mean_squared_error(y_test, y_pred)))The output looks like :('Mean Absolute Error:', 0.

46963309286611077)('Mean Squared Error:', 0.

38447119782012446)('Root Mean Squared Error:', 0.

6200574149384268)You can see that the value of root mean squared error is 0.

62, which is slightly greater than 10% of the mean value of the gas consumption in all states which is 5.

63.

This means that our algorithm was not very accurate but can still make reasonably good predictions.

There are many factors that may have contributed to this inaccuracy, for example :Need more data: We need to have huge amount of to get the best possible prediction.

Bad assumptions: We made the assumption that this data has a linear relationship, but that might not be the case.

Visualising the data may help you determine that.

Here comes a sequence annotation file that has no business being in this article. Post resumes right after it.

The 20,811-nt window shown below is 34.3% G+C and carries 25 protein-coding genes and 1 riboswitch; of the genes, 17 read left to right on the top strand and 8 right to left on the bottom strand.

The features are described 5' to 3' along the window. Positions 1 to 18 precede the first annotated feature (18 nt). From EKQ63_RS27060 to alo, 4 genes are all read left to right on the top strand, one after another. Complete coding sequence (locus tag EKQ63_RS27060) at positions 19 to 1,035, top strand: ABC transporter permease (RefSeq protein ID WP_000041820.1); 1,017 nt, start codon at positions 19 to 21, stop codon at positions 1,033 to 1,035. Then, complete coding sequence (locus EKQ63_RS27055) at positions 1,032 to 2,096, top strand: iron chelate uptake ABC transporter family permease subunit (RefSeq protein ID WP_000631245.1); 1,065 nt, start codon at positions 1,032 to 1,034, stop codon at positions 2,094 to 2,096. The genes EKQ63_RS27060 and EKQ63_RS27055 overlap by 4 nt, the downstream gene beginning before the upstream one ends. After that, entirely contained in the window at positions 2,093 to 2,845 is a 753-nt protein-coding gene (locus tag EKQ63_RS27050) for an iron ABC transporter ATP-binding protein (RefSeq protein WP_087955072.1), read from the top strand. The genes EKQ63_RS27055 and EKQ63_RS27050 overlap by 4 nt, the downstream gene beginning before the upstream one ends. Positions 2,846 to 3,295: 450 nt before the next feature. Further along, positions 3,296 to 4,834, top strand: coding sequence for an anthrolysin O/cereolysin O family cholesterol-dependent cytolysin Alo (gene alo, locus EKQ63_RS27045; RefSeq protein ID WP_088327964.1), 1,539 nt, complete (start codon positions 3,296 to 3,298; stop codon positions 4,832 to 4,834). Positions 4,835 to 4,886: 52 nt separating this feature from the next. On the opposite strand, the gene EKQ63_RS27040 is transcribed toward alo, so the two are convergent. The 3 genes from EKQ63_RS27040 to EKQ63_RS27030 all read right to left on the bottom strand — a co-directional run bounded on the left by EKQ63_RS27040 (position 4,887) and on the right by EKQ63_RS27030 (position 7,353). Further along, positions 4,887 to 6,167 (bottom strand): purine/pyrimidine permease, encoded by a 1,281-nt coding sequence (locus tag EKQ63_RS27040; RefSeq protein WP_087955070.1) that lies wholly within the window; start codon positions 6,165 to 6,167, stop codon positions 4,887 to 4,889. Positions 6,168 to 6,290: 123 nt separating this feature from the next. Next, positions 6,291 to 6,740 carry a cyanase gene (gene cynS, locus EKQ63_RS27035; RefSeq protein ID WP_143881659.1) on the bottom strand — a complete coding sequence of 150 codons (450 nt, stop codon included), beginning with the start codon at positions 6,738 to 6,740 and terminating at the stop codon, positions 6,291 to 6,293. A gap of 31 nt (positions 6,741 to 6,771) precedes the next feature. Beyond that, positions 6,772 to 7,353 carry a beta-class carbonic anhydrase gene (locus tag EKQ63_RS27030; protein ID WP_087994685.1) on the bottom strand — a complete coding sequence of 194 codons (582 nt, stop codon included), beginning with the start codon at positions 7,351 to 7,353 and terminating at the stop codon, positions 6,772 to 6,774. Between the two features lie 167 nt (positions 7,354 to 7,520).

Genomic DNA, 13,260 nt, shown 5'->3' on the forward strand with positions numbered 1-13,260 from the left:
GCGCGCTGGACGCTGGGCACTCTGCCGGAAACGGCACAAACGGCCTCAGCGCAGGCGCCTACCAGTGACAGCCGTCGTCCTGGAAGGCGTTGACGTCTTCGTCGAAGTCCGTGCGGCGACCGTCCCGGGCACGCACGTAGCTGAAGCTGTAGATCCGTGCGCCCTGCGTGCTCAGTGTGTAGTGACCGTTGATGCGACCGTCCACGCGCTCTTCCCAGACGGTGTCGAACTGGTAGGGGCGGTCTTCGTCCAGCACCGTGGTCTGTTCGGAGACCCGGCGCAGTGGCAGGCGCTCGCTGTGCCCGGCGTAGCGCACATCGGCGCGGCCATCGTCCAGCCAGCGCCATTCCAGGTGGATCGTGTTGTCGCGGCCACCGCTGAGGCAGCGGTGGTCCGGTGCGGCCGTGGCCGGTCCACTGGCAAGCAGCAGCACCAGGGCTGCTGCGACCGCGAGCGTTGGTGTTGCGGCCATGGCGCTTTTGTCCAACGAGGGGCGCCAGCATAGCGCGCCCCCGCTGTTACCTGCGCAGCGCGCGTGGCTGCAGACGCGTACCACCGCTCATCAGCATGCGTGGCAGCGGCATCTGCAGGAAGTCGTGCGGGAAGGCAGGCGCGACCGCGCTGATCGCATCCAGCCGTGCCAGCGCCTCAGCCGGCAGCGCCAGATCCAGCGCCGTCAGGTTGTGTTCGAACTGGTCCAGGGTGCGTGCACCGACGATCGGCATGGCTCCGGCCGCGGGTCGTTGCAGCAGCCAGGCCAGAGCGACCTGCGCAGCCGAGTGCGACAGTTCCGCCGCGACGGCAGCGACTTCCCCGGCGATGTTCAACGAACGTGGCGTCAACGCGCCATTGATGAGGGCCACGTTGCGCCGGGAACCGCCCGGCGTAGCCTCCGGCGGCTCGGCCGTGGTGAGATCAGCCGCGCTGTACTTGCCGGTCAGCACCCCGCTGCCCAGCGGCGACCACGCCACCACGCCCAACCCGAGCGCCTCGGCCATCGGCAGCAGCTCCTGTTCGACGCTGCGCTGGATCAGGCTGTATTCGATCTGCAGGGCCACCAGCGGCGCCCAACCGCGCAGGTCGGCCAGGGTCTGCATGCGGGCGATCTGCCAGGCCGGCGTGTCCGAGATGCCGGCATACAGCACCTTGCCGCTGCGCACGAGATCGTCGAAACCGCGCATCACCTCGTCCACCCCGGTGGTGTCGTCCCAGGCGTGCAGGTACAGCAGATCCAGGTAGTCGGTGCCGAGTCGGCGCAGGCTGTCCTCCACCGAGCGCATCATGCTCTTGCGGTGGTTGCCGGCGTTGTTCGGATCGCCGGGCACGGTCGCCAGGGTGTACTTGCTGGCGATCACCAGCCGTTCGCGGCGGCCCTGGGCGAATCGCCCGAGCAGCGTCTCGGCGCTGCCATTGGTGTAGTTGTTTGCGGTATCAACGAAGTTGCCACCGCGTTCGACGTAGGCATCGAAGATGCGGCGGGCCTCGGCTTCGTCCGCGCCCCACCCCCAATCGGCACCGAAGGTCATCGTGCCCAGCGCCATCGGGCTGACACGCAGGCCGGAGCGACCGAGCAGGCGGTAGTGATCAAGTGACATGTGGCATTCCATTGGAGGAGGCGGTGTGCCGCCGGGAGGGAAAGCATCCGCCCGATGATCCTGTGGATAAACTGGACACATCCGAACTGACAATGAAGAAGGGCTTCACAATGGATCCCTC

Poor features: The features we used may not have had a high enough correlation to the values we were trying to predict.

ConclusionIn this article we studied on of the most fundamental machine learning algorithms i.

e.

linear regression.

We implemented both simple linear regression and multiple linear regression with the help of the Scikit-Learn machine learning library.

I hope you guys have enjoyed the reading.

Let me know your doubts/suggestions in the comment section.

Thanks for reading.

You can also reach me out in LinkedIn.

Happy Learning !!!.